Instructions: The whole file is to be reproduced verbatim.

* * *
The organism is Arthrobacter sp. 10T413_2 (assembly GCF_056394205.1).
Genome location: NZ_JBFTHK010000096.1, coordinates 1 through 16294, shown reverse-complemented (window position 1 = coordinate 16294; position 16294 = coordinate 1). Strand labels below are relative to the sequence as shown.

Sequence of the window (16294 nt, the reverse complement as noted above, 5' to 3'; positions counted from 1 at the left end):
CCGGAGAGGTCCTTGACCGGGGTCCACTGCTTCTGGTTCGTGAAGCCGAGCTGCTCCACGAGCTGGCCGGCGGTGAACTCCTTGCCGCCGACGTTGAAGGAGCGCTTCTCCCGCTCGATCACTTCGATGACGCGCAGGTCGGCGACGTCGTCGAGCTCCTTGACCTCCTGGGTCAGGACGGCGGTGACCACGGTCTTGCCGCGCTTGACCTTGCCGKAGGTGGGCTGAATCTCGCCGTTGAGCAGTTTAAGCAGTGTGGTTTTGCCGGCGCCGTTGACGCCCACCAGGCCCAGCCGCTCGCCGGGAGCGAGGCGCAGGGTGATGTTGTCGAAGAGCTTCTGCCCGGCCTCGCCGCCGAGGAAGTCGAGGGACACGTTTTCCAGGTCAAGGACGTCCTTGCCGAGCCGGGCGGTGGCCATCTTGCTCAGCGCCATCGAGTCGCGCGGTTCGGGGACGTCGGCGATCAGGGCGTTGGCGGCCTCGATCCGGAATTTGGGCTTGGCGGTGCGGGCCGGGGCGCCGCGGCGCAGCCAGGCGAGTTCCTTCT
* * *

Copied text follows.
The organism is Arthrobacter sp. 10T413_2 (assembly GCF_056394205.1).
Genome location: NZ_JBFTHK010000096.1, coordinates 1 through 16294, shown reverse-complemented (window position 1 = coordinate 16294; position 16294 = coordinate 1). Strand labels below are relative to the sequence as shown.

Sequence of the window (16294 nt, the reverse complement as noted above, 5' to 3'; positions counted from 1 at the left end):
CCGGAGAGGTCCTTGACCGGGGTCCACTGCTTCTGGTTCGTGAAGCCGAGCTGCTCCACGAGCTGGCCGGCGGTGAACTCCTTGCCGCCGACGTTGAAGGAGCGCTTCTCCCGCTCGATCACTTCGATGACGCGCAGGTCGGCGACGTCGTCGAGCTCCTTGACCTCCTGGGTCAGGACGGCGGTGACCACGGTCTTGCCGCGCTTGACCTTGCCGKAGGTGGGCTGAATCTCGCCGTTGAGCAGTTTAAGCAGTGTGGTTTTGCCGGCGCCGTTGACGCCCACCAGGCCCAGCCGCTCGCCGGGAGCGAGGCGCAGGGTGATGTTGTCGAAGAGCTTCTGCCCGGCCTCGCCGCCGAGGAAGTCGAGGGACACGTTTTCCAGGTCAAGGACGTCCTTGCCGAGCCGGGCGGTGGCCATCTTGCTCAGCGCCATCGAGTCGCGCGGTTCGGGGACGTCGGCGATCAGGGCGTTGGCGGCCTCGATCCGGAATTTGGGCTTGGCGGTGCGGGCCGGGGCGCCGCGGCGCAGCCAGGCGAGTTCCTTCT